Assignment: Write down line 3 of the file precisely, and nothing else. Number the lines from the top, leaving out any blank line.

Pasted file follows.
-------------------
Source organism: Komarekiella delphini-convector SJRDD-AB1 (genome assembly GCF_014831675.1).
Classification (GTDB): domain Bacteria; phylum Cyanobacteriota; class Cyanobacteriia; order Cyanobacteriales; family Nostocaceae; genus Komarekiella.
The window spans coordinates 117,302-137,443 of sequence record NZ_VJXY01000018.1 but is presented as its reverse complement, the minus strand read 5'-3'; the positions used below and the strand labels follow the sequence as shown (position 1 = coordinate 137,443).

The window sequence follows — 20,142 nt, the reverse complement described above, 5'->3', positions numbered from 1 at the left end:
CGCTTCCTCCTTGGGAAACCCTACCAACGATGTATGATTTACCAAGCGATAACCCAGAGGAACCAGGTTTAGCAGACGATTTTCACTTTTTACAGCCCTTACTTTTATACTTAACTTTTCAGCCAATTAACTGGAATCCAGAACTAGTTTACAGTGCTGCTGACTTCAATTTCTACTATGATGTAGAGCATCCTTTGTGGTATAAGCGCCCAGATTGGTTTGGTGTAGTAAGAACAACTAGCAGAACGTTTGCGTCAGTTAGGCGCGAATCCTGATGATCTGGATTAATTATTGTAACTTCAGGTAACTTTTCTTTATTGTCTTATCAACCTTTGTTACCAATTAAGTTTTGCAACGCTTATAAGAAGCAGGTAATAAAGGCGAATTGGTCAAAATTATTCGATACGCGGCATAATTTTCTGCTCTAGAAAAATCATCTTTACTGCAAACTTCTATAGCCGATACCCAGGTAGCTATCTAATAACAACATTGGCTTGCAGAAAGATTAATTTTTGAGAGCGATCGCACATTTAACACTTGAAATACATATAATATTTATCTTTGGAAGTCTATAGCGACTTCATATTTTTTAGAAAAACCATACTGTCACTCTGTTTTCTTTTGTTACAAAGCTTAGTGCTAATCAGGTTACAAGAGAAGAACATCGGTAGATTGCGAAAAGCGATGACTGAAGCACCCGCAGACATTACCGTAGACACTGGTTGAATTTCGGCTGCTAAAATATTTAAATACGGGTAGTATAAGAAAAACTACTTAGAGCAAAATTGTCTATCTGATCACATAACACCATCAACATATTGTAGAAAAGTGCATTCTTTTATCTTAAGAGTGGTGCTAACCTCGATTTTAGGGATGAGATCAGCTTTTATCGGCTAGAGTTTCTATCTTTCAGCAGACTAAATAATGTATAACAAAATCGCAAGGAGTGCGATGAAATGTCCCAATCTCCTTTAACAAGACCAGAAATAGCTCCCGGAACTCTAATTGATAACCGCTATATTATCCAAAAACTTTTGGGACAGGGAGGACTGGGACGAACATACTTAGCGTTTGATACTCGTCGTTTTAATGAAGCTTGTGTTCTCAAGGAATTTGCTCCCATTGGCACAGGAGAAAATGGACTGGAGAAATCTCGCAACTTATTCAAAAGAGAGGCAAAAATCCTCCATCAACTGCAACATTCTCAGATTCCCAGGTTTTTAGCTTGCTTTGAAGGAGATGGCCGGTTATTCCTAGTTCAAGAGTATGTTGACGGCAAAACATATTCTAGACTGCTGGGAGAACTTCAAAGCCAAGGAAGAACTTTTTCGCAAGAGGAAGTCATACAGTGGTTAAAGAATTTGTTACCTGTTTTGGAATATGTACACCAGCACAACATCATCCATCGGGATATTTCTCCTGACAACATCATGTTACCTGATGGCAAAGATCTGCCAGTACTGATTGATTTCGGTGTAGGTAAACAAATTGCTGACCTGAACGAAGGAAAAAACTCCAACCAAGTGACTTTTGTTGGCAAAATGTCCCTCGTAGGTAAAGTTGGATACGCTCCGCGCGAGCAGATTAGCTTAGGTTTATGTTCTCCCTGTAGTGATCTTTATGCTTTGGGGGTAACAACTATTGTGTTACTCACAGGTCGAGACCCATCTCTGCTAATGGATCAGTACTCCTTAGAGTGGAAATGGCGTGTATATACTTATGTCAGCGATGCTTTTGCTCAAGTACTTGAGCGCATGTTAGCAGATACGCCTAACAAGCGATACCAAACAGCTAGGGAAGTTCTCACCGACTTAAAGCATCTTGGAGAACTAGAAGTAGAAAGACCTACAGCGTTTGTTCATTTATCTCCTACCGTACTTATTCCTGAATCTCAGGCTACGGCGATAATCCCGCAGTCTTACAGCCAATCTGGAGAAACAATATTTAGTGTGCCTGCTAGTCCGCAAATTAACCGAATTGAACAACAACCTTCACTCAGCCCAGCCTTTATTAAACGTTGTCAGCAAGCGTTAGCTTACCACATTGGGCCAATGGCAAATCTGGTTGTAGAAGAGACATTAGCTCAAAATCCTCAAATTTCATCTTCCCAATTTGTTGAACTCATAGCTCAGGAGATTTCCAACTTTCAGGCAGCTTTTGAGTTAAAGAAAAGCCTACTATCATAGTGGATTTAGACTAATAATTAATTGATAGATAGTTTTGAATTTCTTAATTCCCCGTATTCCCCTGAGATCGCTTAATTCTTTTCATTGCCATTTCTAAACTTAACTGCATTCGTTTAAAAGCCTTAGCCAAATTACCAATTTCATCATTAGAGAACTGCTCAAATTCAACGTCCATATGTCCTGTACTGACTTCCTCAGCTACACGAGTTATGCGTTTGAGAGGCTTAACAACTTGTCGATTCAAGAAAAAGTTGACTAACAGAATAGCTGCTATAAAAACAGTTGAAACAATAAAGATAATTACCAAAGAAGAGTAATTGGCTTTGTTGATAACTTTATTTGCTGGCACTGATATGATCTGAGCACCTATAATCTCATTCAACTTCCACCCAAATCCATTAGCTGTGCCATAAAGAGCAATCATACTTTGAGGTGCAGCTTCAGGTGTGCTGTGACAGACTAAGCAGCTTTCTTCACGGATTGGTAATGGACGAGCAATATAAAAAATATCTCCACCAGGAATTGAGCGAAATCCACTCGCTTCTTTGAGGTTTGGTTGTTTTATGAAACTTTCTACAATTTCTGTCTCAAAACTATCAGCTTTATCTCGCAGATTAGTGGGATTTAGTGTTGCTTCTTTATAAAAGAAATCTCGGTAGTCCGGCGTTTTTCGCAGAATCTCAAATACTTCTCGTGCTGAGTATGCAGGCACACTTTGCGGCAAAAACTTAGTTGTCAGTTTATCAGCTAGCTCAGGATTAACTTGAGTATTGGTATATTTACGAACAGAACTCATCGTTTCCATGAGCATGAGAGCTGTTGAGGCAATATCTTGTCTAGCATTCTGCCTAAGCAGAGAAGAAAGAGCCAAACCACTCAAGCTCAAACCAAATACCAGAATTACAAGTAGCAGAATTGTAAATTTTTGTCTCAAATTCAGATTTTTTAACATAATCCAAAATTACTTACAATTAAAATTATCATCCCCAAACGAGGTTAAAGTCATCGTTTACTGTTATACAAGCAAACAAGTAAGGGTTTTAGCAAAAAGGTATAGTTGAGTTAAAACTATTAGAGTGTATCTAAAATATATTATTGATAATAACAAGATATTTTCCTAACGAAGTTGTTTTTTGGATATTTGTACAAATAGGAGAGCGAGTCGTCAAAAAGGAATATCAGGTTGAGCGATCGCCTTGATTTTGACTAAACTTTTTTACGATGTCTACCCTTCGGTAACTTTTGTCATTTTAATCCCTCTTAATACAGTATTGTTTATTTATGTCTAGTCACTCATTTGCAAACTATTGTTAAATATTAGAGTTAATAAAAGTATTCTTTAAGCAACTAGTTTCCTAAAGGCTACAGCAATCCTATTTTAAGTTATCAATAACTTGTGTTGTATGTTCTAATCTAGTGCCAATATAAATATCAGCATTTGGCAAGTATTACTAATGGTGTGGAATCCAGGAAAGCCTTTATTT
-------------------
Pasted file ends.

The window spans coordinates 117,302-137,443 of sequence record NZ_VJXY01000018.1 but is presented as its reverse complement, the minus strand read 5'-3'; the positions used below and the strand labels follow the sequence as shown (position 1 = coordinate 137,443).